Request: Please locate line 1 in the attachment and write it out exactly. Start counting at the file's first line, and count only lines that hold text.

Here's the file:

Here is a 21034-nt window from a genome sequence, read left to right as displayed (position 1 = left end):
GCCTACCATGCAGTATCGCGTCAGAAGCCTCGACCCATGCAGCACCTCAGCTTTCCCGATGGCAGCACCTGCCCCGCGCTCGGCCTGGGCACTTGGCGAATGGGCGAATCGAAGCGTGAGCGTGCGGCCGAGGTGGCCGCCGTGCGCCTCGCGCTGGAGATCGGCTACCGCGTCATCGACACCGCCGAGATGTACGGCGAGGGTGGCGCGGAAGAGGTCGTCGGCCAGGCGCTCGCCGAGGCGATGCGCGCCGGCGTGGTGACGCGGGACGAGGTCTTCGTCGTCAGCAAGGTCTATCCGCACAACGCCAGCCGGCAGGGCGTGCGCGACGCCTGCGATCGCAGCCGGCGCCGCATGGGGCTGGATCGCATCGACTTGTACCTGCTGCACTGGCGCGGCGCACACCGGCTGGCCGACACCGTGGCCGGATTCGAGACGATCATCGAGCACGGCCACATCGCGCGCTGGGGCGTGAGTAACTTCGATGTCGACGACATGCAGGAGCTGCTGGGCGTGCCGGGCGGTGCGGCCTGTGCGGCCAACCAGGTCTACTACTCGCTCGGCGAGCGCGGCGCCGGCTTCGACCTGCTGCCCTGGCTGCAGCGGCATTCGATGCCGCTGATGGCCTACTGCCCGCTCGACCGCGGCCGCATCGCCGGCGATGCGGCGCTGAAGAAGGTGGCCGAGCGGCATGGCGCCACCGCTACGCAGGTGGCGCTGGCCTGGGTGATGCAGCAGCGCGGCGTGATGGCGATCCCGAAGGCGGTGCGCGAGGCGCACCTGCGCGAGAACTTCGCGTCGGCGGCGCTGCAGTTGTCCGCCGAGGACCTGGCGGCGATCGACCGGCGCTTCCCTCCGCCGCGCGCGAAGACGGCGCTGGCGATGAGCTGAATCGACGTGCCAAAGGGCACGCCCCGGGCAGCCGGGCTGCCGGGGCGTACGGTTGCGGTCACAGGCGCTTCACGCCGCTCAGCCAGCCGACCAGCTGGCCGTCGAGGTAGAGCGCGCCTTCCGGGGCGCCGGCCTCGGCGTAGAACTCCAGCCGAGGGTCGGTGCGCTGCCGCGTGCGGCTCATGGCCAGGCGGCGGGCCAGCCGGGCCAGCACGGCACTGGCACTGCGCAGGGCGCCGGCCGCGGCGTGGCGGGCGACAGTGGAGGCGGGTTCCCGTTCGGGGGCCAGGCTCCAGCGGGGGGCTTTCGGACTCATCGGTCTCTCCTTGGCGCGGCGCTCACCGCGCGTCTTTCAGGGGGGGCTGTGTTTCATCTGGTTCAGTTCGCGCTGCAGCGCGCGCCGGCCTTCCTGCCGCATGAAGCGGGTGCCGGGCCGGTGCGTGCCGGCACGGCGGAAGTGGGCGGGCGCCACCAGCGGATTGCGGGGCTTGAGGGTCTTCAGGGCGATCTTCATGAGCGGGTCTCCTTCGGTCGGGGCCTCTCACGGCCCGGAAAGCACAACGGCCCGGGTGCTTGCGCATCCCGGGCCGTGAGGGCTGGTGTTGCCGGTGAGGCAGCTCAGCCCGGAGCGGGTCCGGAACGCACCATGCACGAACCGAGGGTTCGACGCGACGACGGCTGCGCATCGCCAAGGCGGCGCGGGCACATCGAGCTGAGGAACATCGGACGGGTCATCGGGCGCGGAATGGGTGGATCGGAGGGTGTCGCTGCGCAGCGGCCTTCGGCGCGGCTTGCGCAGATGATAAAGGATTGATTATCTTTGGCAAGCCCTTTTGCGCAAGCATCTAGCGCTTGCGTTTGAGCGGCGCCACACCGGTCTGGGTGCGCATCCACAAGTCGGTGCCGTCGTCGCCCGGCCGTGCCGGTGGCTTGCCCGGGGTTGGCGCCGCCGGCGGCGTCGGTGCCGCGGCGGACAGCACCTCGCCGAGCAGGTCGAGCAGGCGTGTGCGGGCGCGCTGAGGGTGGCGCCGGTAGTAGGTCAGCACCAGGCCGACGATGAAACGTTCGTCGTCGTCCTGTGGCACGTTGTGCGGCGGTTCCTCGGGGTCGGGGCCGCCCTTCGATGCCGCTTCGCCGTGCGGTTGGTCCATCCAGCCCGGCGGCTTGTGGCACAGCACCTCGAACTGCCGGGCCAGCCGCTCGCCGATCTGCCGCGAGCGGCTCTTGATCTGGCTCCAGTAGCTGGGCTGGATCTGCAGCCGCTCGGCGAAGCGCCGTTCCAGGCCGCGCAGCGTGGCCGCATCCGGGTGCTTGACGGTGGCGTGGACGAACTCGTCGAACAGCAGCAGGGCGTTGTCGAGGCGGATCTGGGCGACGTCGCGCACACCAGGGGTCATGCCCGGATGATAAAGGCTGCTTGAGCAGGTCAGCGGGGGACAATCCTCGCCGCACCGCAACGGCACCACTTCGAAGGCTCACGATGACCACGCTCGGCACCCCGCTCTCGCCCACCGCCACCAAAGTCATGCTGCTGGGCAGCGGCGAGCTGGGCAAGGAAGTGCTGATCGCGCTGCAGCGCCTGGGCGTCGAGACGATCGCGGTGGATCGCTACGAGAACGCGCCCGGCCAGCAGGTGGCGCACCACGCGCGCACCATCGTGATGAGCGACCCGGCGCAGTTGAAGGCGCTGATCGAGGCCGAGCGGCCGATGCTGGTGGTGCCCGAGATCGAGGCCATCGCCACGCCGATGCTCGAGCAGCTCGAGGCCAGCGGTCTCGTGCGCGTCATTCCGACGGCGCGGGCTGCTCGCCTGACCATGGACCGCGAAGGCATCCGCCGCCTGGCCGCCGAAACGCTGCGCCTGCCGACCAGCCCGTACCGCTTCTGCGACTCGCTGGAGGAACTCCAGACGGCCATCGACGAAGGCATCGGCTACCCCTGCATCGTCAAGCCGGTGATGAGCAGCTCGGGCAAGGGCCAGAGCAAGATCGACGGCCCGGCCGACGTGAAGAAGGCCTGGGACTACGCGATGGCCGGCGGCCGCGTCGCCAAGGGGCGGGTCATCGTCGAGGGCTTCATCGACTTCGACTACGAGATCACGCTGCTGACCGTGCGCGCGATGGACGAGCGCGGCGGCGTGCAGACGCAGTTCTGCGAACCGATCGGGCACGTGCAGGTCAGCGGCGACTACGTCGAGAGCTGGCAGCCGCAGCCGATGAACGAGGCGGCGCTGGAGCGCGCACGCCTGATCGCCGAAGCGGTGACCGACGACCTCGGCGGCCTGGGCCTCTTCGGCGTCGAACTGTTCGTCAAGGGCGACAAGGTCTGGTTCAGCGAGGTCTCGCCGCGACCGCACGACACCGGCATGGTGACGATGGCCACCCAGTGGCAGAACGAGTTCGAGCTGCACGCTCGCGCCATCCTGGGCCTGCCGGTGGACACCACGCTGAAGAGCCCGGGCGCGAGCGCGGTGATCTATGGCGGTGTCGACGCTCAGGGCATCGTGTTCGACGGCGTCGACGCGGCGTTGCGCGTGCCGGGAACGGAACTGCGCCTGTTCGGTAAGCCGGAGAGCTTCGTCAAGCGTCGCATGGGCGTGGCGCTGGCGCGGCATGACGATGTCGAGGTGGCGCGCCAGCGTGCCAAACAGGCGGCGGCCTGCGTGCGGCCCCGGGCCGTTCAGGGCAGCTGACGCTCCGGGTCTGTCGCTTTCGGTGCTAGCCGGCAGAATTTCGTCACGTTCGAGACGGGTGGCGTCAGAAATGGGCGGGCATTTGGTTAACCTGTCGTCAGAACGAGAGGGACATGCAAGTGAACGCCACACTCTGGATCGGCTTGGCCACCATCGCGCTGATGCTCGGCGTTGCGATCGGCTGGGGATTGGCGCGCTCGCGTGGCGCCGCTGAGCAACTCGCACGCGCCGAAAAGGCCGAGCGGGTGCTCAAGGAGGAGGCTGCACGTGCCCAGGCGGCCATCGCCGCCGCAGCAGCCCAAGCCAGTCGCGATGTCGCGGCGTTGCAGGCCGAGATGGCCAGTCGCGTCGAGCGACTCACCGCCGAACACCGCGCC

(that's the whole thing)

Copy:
Here is a 21034-nt window from a genome sequence, read left to right as displayed (position 1 = left end):